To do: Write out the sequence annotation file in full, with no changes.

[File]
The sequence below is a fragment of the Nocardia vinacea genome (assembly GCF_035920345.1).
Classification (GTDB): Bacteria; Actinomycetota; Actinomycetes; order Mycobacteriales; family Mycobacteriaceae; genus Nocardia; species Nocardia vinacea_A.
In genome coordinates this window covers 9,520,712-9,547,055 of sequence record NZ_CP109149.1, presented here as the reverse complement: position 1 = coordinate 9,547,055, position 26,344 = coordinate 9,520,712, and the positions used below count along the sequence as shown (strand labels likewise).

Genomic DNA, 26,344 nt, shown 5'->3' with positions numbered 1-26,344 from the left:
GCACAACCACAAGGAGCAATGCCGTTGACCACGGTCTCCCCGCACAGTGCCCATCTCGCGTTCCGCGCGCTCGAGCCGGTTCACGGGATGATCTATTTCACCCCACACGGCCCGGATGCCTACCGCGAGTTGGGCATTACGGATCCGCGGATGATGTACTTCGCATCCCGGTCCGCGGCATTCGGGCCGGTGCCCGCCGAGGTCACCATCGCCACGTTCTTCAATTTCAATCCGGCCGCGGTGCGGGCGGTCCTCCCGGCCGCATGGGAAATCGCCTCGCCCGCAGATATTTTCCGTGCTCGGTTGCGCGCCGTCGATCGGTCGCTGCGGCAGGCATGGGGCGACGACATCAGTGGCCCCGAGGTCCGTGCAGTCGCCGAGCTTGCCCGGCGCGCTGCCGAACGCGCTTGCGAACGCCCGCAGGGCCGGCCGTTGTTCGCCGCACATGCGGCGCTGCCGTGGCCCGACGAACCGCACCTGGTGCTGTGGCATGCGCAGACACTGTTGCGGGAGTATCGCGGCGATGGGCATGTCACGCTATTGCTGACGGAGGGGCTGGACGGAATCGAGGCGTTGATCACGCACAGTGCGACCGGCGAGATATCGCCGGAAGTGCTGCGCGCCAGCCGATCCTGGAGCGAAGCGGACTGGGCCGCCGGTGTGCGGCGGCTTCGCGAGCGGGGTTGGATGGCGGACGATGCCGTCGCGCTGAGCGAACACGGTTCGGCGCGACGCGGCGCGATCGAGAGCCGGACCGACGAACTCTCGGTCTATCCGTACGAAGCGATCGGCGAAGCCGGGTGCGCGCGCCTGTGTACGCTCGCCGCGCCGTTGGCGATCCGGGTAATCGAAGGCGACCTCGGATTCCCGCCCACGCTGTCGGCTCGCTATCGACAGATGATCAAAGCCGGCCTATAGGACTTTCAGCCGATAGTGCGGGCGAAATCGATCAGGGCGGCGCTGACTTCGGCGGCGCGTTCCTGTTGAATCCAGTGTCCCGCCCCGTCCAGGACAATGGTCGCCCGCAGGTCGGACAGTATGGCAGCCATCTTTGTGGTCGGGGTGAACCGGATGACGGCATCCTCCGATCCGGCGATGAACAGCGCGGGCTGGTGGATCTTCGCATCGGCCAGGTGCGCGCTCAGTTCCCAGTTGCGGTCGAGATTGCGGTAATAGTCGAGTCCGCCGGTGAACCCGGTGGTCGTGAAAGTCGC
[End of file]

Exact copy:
The sequence below is a fragment of the Nocardia vinacea genome (assembly GCF_035920345.1).
Classification (GTDB): Bacteria; Actinomycetota; Actinomycetes; order Mycobacteriales; family Mycobacteriaceae; genus Nocardia; species Nocardia vinacea_A.
In genome coordinates this window covers 9,520,712-9,547,055 of sequence record NZ_CP109149.1, presented here as the reverse complement: position 1 = coordinate 9,547,055, position 26,344 = coordinate 9,520,712, and the positions used below count along the sequence as shown (strand labels likewise).

Genomic DNA, 26,344 nt, shown 5'->3' with positions numbered 1-26,344 from the left:
GCACAACCACAAGGAGCAATGCCGTTGACCACGGTCTCCCCGCACAGTGCCCATCTCGCGTTCCGCGCGCTCGAGCCGGTTCACGGGATGATCTATTTCACCCCACACGGCCCGGATGCCTACCGCGAGTTGGGCATTACGGATCCGCGGATGATGTACTTCGCATCCCGGTCCGCGGCATTCGGGCCGGTGCCCGCCGAGGTCACCATCGCCACGTTCTTCAATTTCAATCCGGCCGCGGTGCGGGCGGTCCTCCCGGCCGCATGGGAAATCGCCTCGCCCGCAGATATTTTCCGTGCTCGGTTGCGCGCCGTCGATCGGTCGCTGCGGCAGGCATGGGGCGACGACATCAGTGGCCCCGAGGTCCGTGCAGTCGCCGAGCTTGCCCGGCGCGCTGCCGAACGCGCTTGCGAACGCCCGCAGGGCCGGCCGTTGTTCGCCGCACATGCGGCGCTGCCGTGGCCCGACGAACCGCACCTGGTGCTGTGGCATGCGCAGACACTGTTGCGGGAGTATCGCGGCGATGGGCATGTCACGCTATTGCTGACGGAGGGGCTGGACGGAATCGAGGCGTTGATCACGCACAGTGCGACCGGCGAGATATCGCCGGAAGTGCTGCGCGCCAGCCGATCCTGGAGCGAAGCGGACTGGGCCGCCGGTGTGCGGCGGCTTCGCGAGCGGGGTTGGATGGCGGACGATGCCGTCGCGCTGAGCGAACACGGTTCGGCGCGACGCGGCGCGATCGAGAGCCGGACCGACGAACTCTCGGTCTATCCGTACGAAGCGATCGGCGAAGCCGGGTGCGCGCGCCTGTGTACGCTCGCCGCGCCGTTGGCGATCCGGGTAATCGAAGGCGACCTCGGATTCCCGCCCACGCTGTCGGCTCGCTATCGACAGATGATCAAAGCCGGCCTATAGGACTTTCAGCCGATAGTGCGGGCGAAATCGATCAGGGCGGCGCTGACTTCGGCGGCGCGTTCCTGTTGAATCCAGTGTCCCGCCCCGTCCAGGACAATGGTCGCCCGCAGGTCGGACAGTATGGCAGCCATCTTTGTGGTCGGGGTGAACCGGATGACGGCATCCTCCGATCCGGCGATGAACAGCGCGGGCTGGTGGATCTTCGCATCGGCCAGGTGCGCGCTCAGTTCCCAGTTGCGGTCGAGATTGCGGTAATAGTCGAGTCCGCCGGTGAACCCGGTGGTCGTGAAAGTCGC